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Ammo conspiracy theory inspires new bill

For years, conspiracy theorists have fueled the idea that the government is stockpiling ammunition as part of a gun control effort to create a shortage of bullets. Federal agencies and pro-gun rights groups like the National Rifle Association have tried to debunk the myth, but a few Republican lawmakers are nevertheless pushing legislation that would address the would-be threat.

Oklahoma Sen. Jim Inhofe, R-Okla., and Rep. Frank Lucas, R-Okla., last week introduced the "Ammunition Management for More Obtainability (AMMO) Act of 2013," which would restrict government agencies -- except for the Defense Department -- from buying or possessing any more ammunition each month than the monthly average it purchased between 2001 and 2009. The bill would also require the Government Accountability Office (GAO) to conduct a report on the government's ammunition purchases and their effect on the ammunition supply available to the public.

Lucas' bill in the House has five cosponsors so far: Reps. Morgan Griffith, R-Va.; Doug LaMalfa, R-Calif; Markwayne Mullin, R-Okla.; Richard Nugent, R-Fla.; and Bill Posey, R-Fla.

"President Obama has been adamant about curbing law-abiding Americans' access and opportunities to exercise their Second Amendment rights," Inhofe said in a press release. "One way the Obama Administration is able to do this is by limiting what's available in the market with federal agencies purchasing unnecessary stockpiles of ammunition."

Lucas said he's been hearing from his constituents on the issue was surprised to learn in a recent hearing in a House Oversight and Government Reform subpanel committee about how much ammunition the Department of Homeland Security purchases.

During that hearing, DHS chief procurement officer Nick Nayak told lawmakers that the department buys about 100 million rounds per year and keeps about two years' worth of ammunition on hand.

Nayak said DHS keeps that much ammunition on hand because it is "made specifically to our contract specifications," and their orders can sometimes take months to come through. Nayak called the assertion that the department is stockpiling ammunition "simply not true." He also pointed out that, according to the National Shooting Sports Foundation, the total annual domestic production of ammunition is roughly 10 to 12 billion rounds -- DHS annual purchases are about 1 percent of that production.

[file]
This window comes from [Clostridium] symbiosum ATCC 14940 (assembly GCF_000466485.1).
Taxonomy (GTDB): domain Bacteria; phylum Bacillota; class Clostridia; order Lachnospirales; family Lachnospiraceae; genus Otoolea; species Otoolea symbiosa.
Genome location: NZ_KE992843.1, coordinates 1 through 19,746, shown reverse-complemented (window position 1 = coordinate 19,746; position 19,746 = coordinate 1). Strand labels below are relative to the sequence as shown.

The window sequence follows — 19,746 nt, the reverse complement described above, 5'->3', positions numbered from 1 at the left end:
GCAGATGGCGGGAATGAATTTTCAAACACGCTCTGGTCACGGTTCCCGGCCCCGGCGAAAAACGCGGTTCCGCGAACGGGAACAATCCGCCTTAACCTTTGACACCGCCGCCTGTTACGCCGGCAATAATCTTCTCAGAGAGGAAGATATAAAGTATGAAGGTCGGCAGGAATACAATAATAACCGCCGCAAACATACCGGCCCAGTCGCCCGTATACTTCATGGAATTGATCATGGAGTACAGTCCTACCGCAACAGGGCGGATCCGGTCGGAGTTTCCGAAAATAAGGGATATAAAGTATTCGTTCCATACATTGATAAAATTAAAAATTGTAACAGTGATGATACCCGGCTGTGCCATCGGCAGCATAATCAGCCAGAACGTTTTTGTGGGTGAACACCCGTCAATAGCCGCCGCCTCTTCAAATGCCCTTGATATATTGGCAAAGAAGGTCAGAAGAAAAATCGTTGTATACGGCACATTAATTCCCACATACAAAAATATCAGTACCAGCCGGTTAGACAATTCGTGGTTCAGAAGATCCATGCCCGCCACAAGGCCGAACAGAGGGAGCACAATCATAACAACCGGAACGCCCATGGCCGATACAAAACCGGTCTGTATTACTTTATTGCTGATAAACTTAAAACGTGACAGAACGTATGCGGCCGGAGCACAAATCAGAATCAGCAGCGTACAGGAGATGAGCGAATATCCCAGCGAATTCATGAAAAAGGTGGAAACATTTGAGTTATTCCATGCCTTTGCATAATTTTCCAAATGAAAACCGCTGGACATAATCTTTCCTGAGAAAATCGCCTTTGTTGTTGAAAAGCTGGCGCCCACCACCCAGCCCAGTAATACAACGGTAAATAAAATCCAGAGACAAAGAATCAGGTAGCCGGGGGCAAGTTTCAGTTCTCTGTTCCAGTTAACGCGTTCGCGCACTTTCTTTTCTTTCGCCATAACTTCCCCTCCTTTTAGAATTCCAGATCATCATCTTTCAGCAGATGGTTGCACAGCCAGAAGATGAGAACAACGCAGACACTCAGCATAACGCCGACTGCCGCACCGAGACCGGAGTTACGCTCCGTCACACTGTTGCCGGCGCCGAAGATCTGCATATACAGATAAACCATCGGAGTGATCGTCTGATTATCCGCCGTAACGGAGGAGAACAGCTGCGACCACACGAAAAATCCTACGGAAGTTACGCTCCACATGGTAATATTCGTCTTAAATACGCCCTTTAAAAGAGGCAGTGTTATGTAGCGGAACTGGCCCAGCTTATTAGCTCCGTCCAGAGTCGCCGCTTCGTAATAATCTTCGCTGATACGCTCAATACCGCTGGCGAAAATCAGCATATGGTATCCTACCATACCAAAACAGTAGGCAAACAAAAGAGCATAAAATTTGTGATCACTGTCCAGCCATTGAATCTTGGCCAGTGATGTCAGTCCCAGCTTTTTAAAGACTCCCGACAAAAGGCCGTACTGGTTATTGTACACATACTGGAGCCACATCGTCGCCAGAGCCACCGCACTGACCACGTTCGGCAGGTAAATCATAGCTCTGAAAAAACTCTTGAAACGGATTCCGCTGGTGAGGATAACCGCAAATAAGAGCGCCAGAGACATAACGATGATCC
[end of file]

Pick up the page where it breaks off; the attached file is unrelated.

Showing just how pervasive the concern over ammunition "stockpiling" is, Nayak said DHS has responded to over 200 inquiries from congressional offices and the Government Accountability Office on the issue of ammunition purchases.

At the hearing, Rep. John Tierney, D-Mass., criticized sitting lawmakers for pushing conspiracy theories.

"It might have been predictable that Sarah Palin would have taken advantage of an opportunity to feed these conspiracy theories or statements that the government was preparing for civil unrest," he said. "It's a little more disturbing that Senator Chuck Grassley would seize the opportunity to accuse the government of contouring the market on the ammunitions to drive up prices."

Not all pro-gun rights proponents are feeding this narrative. During a constituent work week about a month ago, Sen. Johnny Isakson, R-Ga. -- who has an "A" rating from the NRA -- told constituents, "Yes, the government has purchased large amounts of ammunition. But you have to realize that 1.6 billion cartridges will be used at the Federal Law Enforcement Training Center in Brunswick. What's really causing the shortage is panic buying by people who fear restrictions on ammunition and weapons purchases."

The NRA itself tried to debunk the myth last year, writing, "Much of the concern stems from a lack of understanding of the law enforcement functions carried about by officers in small federal agencies... Today, there are more than enough actual threats to the Second Amendment to keep gun owners busy... there is no need to invent additional threats to our rights."

Still, since President Obama's re-election in November -- and particularly after the mass shooting in Newtown, Conn. -- the demand for ammunition has increased, according to the Associated Press.

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